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Intersectionality and its Discontents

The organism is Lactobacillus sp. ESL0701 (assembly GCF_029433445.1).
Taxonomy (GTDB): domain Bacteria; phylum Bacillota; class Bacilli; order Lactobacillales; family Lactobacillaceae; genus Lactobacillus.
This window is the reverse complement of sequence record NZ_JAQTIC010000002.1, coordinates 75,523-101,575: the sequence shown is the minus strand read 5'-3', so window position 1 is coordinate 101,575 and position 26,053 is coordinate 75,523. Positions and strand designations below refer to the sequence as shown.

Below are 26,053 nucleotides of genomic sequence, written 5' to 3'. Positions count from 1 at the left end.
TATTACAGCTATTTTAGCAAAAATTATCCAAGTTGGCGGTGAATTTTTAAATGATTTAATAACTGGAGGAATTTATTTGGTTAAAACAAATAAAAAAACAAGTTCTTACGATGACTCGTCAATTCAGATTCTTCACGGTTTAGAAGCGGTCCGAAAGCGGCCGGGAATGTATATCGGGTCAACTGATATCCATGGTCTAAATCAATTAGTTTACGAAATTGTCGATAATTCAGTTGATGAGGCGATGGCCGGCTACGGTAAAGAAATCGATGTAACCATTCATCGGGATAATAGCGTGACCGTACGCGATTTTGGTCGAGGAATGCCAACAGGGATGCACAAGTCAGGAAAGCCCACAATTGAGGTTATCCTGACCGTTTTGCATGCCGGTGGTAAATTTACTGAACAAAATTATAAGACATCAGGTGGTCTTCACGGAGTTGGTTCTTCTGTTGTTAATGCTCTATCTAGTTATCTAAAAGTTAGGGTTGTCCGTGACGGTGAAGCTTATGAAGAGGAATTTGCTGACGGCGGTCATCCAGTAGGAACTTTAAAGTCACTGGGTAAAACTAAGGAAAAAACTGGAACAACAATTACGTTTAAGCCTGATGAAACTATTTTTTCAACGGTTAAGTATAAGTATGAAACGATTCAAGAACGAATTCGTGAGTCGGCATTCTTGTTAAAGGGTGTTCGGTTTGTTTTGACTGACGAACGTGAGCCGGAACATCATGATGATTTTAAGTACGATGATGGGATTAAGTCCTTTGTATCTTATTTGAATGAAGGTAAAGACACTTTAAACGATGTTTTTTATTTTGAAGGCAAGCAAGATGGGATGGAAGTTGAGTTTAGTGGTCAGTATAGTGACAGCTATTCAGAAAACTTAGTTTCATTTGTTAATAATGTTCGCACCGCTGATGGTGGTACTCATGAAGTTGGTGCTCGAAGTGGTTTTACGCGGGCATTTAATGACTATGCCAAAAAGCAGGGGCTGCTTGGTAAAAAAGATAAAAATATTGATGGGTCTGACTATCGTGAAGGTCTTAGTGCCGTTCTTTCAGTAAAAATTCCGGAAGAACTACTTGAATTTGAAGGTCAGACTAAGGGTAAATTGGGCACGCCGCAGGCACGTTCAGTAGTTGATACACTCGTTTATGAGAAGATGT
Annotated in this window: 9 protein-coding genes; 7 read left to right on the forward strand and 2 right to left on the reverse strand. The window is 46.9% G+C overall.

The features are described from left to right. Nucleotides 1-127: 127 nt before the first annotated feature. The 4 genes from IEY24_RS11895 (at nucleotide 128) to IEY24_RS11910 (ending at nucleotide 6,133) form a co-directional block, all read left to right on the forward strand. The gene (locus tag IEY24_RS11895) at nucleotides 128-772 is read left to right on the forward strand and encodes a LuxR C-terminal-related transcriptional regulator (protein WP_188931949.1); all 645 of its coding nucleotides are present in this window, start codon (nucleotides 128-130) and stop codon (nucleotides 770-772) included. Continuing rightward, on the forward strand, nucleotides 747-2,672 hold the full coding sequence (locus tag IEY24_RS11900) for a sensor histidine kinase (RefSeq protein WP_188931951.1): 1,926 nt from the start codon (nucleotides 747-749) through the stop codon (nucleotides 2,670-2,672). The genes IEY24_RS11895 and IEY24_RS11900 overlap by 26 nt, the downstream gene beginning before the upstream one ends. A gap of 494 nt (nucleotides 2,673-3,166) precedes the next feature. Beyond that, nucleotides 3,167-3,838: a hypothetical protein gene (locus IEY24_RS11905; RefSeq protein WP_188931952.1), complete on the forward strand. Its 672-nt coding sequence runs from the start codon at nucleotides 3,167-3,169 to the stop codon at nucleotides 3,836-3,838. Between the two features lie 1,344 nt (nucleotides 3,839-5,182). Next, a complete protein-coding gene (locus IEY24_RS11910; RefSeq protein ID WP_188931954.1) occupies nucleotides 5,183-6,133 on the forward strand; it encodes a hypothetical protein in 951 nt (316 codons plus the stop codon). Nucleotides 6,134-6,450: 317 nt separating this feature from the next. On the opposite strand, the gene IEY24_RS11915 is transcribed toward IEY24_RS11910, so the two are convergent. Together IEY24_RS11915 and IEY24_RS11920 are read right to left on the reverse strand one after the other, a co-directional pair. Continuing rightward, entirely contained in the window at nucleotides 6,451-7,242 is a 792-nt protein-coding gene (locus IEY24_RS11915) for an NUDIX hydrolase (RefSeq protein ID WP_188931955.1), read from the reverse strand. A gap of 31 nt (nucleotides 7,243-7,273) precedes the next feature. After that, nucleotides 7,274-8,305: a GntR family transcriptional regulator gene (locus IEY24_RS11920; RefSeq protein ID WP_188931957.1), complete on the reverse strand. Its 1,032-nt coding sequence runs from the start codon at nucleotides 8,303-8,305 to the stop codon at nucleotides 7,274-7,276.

Intersectionality has become central to how our field defines itself – its methods, politics, pedagogical strategies, and theoretical frameworks.  At the same time, intersectionality is increasingly subject to rigorous critiques – it has been condemned as a passé identity politic, bemoaned as too demanding in its imagined call to analyze the simultaneity of complex social structures.  Our collective task is to understand how, why, and when intersectionality became the metric of rigorous feminist scholarship, the key program-building initiaive in our field, and a synonym of “ethical” feminist work.  Over the course of the quarter, we will explore topics including: the institutionalization of intersectionality, the politics of inclusion, the conflation of black feminism(s) and intersectionality, Left critiques of intersectionality, diversity/intersectionality, transnationalism/intersectionality, decoloniality/intersectionality, debates about intersectionality’s histories and origins, and scholarly and political attempts to expand intersectionality to capture categories including sexuality, class, and religion.  Ultimately, we will spend the quarter following intersectionality around a feminist archive, seeking to understand feminist attachments, anxieties, and ambivalence around the term.